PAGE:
In celebration of madebywave as a global brand and the upcoming New Year’s festivities, I wanted to take a peek at how people celebrate the New Year in two of our favourite global destinations…
The ano nuevo is a huge celebration in Mexico with some weird and wonderful traditions intermixed with more classic celebrations. Dinner is usually eaten even later than usual on the 31st December with many families sitting down around 11pm to a hearty feast of traditional Mexican Christmas foods such as bacalao or pozole accompanied by the traditional hot fruit punch (ponche). It's also common to eat lentils, as they are believed to bring good fortune and prosperity.
When midnight strikes, it’s traditional to toast with champagne or sparkling cider – it’s also rumoured that dropping a gold ring into your drink before saying "salud!” will bring luck and good fortune for the upcoming year.
Many people believe that the colour of your underwear will dictate your luck for the next 12 months – it’s red for love and yellow for money. The Mexicans are also fairly superstitious about resolutions – they believe in purifying your bad energy before the new year begins by writing a list of everything bad that has happened over the past 12 months and burning it before the clock strikes midnight. Many local people will also sweep the house to clean away the bad vibes and make way for good fortune.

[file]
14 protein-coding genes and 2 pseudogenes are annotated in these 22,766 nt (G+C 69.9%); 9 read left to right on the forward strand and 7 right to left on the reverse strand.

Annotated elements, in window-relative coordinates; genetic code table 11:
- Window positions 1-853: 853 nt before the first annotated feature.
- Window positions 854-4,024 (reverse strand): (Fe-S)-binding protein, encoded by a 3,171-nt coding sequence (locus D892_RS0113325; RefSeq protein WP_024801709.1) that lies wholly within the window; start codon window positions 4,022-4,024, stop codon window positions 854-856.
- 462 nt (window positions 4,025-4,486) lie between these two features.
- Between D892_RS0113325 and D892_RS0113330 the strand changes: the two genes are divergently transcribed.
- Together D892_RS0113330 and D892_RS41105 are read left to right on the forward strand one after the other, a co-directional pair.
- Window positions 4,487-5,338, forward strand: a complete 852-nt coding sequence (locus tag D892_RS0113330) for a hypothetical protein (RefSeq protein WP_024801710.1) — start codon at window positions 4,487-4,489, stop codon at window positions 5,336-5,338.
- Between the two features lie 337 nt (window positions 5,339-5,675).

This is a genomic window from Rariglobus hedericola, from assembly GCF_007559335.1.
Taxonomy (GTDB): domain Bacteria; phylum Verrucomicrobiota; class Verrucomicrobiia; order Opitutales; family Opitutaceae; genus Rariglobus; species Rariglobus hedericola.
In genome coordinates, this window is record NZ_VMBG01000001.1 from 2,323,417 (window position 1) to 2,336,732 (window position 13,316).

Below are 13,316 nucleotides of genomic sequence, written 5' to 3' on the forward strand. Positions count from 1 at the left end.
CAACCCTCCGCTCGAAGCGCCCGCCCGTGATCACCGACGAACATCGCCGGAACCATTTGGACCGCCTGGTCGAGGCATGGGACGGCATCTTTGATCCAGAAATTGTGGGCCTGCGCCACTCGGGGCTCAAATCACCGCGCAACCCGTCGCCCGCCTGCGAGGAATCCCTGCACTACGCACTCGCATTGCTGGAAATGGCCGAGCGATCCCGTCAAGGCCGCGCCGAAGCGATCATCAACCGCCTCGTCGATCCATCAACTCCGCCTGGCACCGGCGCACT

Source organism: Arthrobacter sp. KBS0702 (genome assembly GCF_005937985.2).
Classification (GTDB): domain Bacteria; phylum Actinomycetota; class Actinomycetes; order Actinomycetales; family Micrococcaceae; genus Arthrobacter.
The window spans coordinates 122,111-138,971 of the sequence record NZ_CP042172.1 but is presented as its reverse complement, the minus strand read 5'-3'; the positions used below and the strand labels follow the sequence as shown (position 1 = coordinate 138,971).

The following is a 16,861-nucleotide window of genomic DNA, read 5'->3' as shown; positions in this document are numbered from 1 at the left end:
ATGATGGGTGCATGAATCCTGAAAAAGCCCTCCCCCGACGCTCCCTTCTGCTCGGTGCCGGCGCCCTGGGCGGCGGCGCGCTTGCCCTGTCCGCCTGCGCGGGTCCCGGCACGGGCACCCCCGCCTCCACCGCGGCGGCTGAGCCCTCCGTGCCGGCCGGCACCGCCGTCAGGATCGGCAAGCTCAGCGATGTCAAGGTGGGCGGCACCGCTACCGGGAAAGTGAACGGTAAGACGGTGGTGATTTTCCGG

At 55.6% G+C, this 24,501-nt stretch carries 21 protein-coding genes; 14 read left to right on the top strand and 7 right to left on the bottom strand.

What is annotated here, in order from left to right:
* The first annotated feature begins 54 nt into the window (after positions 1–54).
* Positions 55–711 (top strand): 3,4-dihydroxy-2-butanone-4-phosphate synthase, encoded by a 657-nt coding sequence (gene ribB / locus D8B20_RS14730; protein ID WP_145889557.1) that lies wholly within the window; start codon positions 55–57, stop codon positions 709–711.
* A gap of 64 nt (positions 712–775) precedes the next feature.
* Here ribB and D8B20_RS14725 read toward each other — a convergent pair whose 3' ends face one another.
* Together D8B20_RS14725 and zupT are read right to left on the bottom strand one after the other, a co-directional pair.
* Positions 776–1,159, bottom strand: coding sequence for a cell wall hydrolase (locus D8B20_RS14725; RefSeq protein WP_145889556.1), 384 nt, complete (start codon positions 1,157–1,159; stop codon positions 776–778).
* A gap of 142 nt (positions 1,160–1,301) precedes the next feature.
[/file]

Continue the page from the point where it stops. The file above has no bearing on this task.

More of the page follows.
Depending on where you travel to in Indonesia - the birthplace of madebywave - you will encounter a different type of New Year’s celebrations. Indonesia is a land of contrasts and it’s easy to find a way of celebrating to suit all tastes.
Many local people choose to start the evening with prayers followed by traditional cultural festivities with performing art displays including puppet shows and gamelan ensemble music.
Fireworks displays and partying into the night are common in Bali and Jakarta with everything from a laidback beach party to an all-night clubbing session. In contrast, more rural areas such as Java will see a subdued celebration with local people focused on the concept of reflection and watching the first sunrise of the new year from a high peak, or among the country's vast ancient ruins. It is customary to shake hands with strangers and friends alike, to wish everyone a Selamat Tahun Baru (Happy New Year).